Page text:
“Syrian rebels, frustrated by the West’s reluctance to provide arms, have found a supplier in an unlikely source: Sudan, a country that has been under international arms embargoes and maintains close ties with a stalwart backer of the Syrian government, Iran,” nytimes.com reports. “In deals that have not been publicly acknowledged, Western officials and Syrian rebels say, Sudan’s government sold Sudanese- and Chinese-made arms to Qatar, which arranged delivery through Turkey to the rebels. The shipments included antiaircraft missiles and newly manufactured small-arms cartridges, which were seen on the battlefield in Syria — all of which have helped the rebels combat the Syrian government’s better-armed forces and loyalist militias.” Quite how all these machine gun machinations—not to mention Operation Fast and Furious—square with the accountability and transparency goals of the United Nations Small Arms Trade Treaty is anyone’s guess. My guess? They don’t. And if you don’t think the Middle East is a Gordian knot of armed antagonists, make the jump for a slice of STRATFOR’s analysis . . .
Both Iran and Syria would like to build up an additional source of militant leverage against Israel. The Iranian regime grew concerned with the rise of the Muslim Brotherhood in the region that led Hamas to distance itself from the Iran-Syria axis. When the Muslim Brotherhood came to power in Egypt, and when Syrian Islamists were making gains in their rebellion against the al Assad regime, Hamas calculated that in this sectarian environment it was better to align with its ideological allies than to risk alienating itself by maintaining a close relationship with the Syrian and Iranian regimes. As sectarian tensions grew over the Syrian battle of Qusair in the spring, reports began emerging that some Hamas fighters had joined Sunni rebels in Syria against the regime. At that point, Iran had to worry about its leverage weakening among Palestinian proxies in Gaza, Syria and Lebanon, all while Iran’s main ally Hezbollah was heavily preoccupied with trying to hold its ground in Lebanon while fighting Sunni rebels in Syria.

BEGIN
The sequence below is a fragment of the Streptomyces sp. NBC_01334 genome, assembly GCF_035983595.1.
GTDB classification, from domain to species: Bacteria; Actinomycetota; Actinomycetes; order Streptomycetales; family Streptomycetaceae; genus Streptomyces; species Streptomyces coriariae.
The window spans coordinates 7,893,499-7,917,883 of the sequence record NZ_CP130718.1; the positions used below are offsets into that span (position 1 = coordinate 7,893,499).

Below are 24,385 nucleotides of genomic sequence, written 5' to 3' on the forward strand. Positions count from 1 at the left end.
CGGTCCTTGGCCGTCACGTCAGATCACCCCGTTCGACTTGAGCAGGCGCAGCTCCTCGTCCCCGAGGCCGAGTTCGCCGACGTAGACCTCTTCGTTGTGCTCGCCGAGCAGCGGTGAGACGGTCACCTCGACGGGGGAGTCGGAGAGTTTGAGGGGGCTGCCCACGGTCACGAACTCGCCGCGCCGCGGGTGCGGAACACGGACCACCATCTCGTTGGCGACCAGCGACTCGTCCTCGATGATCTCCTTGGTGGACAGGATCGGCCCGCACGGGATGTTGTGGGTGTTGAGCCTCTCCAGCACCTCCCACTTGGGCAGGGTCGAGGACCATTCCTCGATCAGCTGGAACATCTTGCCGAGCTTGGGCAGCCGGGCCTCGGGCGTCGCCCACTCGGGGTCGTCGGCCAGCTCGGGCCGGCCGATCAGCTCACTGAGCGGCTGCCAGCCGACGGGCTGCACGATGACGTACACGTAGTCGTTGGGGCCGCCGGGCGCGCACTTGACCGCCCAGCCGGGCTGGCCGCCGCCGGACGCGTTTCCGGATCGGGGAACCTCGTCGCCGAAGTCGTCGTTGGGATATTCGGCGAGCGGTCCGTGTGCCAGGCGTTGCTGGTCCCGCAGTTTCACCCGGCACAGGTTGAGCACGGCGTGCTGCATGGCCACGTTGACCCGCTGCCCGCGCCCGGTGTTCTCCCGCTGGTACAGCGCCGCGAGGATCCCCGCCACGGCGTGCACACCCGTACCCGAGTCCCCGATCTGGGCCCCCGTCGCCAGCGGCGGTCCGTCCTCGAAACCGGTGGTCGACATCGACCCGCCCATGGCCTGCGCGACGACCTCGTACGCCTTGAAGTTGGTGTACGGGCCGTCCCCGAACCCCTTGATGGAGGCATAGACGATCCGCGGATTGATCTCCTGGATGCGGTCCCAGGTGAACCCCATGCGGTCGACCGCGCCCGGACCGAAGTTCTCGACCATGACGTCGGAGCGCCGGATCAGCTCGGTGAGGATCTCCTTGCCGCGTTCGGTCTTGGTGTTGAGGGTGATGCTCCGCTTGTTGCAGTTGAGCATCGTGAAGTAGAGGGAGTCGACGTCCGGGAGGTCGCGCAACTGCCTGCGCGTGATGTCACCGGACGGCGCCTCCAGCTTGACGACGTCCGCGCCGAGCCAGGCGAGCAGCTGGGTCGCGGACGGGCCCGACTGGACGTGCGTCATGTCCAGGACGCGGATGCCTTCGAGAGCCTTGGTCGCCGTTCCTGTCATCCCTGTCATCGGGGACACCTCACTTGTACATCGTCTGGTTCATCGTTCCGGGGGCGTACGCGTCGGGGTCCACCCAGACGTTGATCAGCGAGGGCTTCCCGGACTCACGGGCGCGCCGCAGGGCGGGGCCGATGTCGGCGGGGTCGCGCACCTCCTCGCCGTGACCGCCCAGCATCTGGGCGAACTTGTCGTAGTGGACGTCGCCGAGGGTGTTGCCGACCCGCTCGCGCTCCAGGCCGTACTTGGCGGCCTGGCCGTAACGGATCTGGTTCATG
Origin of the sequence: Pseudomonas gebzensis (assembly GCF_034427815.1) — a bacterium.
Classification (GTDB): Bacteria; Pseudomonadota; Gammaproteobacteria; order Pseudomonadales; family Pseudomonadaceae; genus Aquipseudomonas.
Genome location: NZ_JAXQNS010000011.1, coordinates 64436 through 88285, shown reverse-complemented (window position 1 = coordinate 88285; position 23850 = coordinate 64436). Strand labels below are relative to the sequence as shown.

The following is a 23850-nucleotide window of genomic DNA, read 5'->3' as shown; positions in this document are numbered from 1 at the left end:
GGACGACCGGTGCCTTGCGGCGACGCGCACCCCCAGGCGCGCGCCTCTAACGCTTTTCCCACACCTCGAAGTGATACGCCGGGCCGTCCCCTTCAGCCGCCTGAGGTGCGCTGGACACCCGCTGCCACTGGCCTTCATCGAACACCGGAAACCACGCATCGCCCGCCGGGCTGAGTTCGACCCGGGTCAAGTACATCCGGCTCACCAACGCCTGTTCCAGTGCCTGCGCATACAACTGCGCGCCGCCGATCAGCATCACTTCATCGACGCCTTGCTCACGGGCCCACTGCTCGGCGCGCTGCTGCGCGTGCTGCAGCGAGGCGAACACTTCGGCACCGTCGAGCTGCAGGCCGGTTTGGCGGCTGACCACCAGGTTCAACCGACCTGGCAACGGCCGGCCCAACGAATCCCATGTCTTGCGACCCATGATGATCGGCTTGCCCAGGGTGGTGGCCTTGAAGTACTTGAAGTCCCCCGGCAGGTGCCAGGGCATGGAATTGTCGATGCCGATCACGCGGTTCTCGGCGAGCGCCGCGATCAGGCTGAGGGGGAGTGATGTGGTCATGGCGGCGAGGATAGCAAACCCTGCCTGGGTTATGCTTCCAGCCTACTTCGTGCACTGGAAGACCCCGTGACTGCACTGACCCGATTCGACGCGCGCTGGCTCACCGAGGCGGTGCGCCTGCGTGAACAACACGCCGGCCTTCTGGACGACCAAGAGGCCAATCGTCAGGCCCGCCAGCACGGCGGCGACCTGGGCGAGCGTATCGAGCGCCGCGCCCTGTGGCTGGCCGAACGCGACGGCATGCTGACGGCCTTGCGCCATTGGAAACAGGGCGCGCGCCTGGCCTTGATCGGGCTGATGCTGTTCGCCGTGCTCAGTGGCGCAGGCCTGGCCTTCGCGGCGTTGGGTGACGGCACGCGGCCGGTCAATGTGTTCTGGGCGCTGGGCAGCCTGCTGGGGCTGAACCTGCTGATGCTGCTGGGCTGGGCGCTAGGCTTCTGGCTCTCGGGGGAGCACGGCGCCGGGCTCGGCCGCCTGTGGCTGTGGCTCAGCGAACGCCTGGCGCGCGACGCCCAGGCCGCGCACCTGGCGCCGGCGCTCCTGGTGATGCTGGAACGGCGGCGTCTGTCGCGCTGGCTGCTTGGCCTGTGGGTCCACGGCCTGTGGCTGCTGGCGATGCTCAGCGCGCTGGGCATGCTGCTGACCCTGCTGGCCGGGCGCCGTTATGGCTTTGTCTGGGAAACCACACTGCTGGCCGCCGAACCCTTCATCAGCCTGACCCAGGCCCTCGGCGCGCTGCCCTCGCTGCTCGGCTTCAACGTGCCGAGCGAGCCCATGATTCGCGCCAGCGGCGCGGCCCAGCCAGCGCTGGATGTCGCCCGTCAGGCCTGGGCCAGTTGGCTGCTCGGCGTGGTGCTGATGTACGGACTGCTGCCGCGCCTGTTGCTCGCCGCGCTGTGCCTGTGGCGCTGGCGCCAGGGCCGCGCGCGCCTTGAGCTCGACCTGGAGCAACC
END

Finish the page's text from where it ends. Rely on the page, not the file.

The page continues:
But Iran also sought ways to maintain its leverage among the Palestinians. Even as Hamas tried to publicly distance itself from Tehran, it was Iran’s supply of long-range Fajr-5 rockets to Hamas that nearly led to an Israeli invasion of Gaza at the end of 2012 and exposed a still robust relationship between the ideologically opposed allies. With Egypt’s Muslim Brotherhood politically sidelined, the Egyptian military bearing down on Hamas in the Sinai Peninsula and cutting off the group’s supply lines and Syria’s Sunni rebels in a stalemate with the regime, Hamas is likely to find even more reason to remain close to Tehran. Iran, meanwhile, is trying to compensate for the sectarian challenges confronting its allies in Syria, Lebanon and Iraq by widening its militant proxy network wherever it can. Part of this strategy involves building up a presence in the West Bank to threaten Israel. This strategy also falls in line with Hamas’ interest in undermining Fatah, especially as the Fatah-led Palestinian National Authority engages in more peace negotiations with Israel that fail to acknowledge Hamas’ authority in the Gaza Strip.
Good luck Mr. John “Peace is not made by pantomime” Kerry. And thank for giving extremists full-auto firearms and God knows what else while seeking to deny “assault weapons” to law-abiding Americans. [h/t CJ Chivers]